The Rota Grid choice may not win prizes for originality, but who cares when they look this good? Toyo R888R finish it off
“I was blown away by how it looked when I first saw the car, though I must admit that I was a little concerned that the big wheels and huge reduction in ride height would’ve wrecked the BRZ’s handling, its main selling point in the first place,” Mike muses. “I shouldn’t have worried though; we spent a few hours toggling the damping rates and playing with the ride height, and before long it was back to its stunning best – better than standard in fact.”
This has never (nor will it ever be) a build focused on number chasing and big power hunting, so no, you won’t find an aftermarket turbo conversion, custom manifolds and water-meth injection lurking under the BRZ’s shapely snout. What you will find though, if you can get low enough to see it, is one of Milltek’s finest stainless steel exhaust offerings. A primary cat-back offering, Milltek’s BRZ exhaust is a full 63.5mm in diameter and sports an over-pipe, secondary cat bypass pipe, a resonated centre-section, rear silencer assembly, silencer outlet pipes and, the icing on the cake, a pair of 4.5in stainless steel tail pipes.
The aforementioned Milltek system, mandrel bent, gas flowed and beautifully engineered, was chosen thanks to its ability to strike the correct balance between performance and sound. Mike and the rest of the Pioneer team have yet to put the BRZ on a dyno and so have no way of knowing just how much extra shove the system has imbued the car with, but there’s no denying that it makes one hell of a sound!
“It’s a stunningly addictive exhaust note, that’s for sure,” explains Mike with a grin. “We went for a resonated centre section to eliminate drone and to make it a more driveable prospect on a daily basis, but it can be properly aggressive when you put your foot down!”
First though, a brief motorsport history lesson, specifically Pioneer’s association with it. While it might not be as well-known as some electronic sponsors, Pioneer has actually been a fixture in the upper echelons of motor racing for decades, including spells in F1 (the lackluster Osella F1), Le Mans (the Ferrari 512) and even rallying (Jean-Claude Andruet’s Ferrari 308GTB). Pioneer even inked a deal with none other than Paul Newman, the American film legend having dabbled with the IMSA series in the late ‘70s with the awesome Bob Sharp Racing Nissan 280ZX V8 twin turbo.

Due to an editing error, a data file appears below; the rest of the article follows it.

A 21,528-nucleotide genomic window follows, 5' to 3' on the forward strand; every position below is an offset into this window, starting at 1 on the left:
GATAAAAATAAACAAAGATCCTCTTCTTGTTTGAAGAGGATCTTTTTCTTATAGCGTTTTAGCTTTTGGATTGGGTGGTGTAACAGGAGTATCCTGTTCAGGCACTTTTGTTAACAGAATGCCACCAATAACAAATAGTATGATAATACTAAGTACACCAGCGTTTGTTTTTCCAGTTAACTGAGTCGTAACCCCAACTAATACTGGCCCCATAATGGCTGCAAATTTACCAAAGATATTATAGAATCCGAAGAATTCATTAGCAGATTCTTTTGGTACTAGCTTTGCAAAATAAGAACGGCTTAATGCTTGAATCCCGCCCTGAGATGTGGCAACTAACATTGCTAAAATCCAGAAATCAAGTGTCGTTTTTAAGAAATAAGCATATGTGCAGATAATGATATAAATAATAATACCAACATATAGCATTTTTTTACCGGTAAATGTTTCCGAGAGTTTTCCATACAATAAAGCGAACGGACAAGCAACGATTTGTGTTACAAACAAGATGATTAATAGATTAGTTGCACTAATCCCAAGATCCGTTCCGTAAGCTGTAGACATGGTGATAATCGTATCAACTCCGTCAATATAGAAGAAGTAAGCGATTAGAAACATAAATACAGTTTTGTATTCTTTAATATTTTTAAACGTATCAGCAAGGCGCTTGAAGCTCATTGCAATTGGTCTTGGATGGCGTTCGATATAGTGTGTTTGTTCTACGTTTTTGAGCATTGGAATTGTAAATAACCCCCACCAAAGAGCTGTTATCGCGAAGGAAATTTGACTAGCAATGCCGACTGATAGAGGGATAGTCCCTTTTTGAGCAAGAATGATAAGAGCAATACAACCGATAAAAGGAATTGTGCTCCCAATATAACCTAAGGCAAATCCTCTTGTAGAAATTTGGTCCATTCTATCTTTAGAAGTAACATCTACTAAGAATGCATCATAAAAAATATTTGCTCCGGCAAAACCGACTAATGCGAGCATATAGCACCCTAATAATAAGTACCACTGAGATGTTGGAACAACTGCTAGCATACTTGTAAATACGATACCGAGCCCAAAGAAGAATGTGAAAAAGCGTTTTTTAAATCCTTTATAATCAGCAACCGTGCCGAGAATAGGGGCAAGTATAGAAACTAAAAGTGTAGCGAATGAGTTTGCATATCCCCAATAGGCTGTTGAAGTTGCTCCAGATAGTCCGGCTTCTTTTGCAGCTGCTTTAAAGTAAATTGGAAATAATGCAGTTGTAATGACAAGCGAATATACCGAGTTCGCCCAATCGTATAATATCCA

Looks familiar? This awesome looking Datsun race livery was the inspiration for the BRZ's similar shape
Why are we giving you a crash course in ‘70s IMSA racing? Because the Pioneer Subaru BRZ’s current war paint pays homage to the visually very, very similar livery found on Paul Newman’s mighty 280ZX. There are subtle differences, not least because they’re totally different cars, and because Mike and the team opted to swap the race numbers, moving from Newman’s 33 to a far more Pioneer-centric ’37. 1937 was the year the Pioneer was founded as a specialist speaker maker, and it’s fair to say that the company has never looked back!
Whether you approve of the design of the wrap depends entirely upon personal taste, but one thing that cannot be disputed is the quality manner in which it has been applied. Russell Joyce of Joyce Design is the man responsible, a company with a massive reputation in the vinyl wrapping scene – you might well have seen his work on everything from show-stopping Players Classic projects to front-running BTCC teams like Power Maxxed Racing, so it’s fair to say that he knows his stuff. The result is wrap that perfectly mimics the flowing contours of the BRZ’s body, even down to highly styled elements like the front valance and rear wing.
The result of these sweeping, wholesale changes to the Pioneer’s BRZ are plain to see. This is no longer a subtle, shrinking violet of a demo car, in fact it’s quite the opposite. The Newman-esque livery calls to mind Pioneer’s extensive motorsport heritage (even if it’s only the die-hard motor racing cognoscenti that recognize the link), the adjusted ride height and mammoth Rotas with sticky Toyos give it enormous presence, and the rasp from its Milltek exhaust has to be heard to be really appreciated. And that’s before we even get to its true trump card, the battery of audio hardware within!
Technically polished as all this hardware undoubtedly is, none of it could accurately be termed eye-catching, certainly not eye-catching enough for a company demo vehicle. No, for that Pioneer and LandSpeed had to turn their attention to the exterior and the vinyl wrap that’s since become this BRZ’s calling card.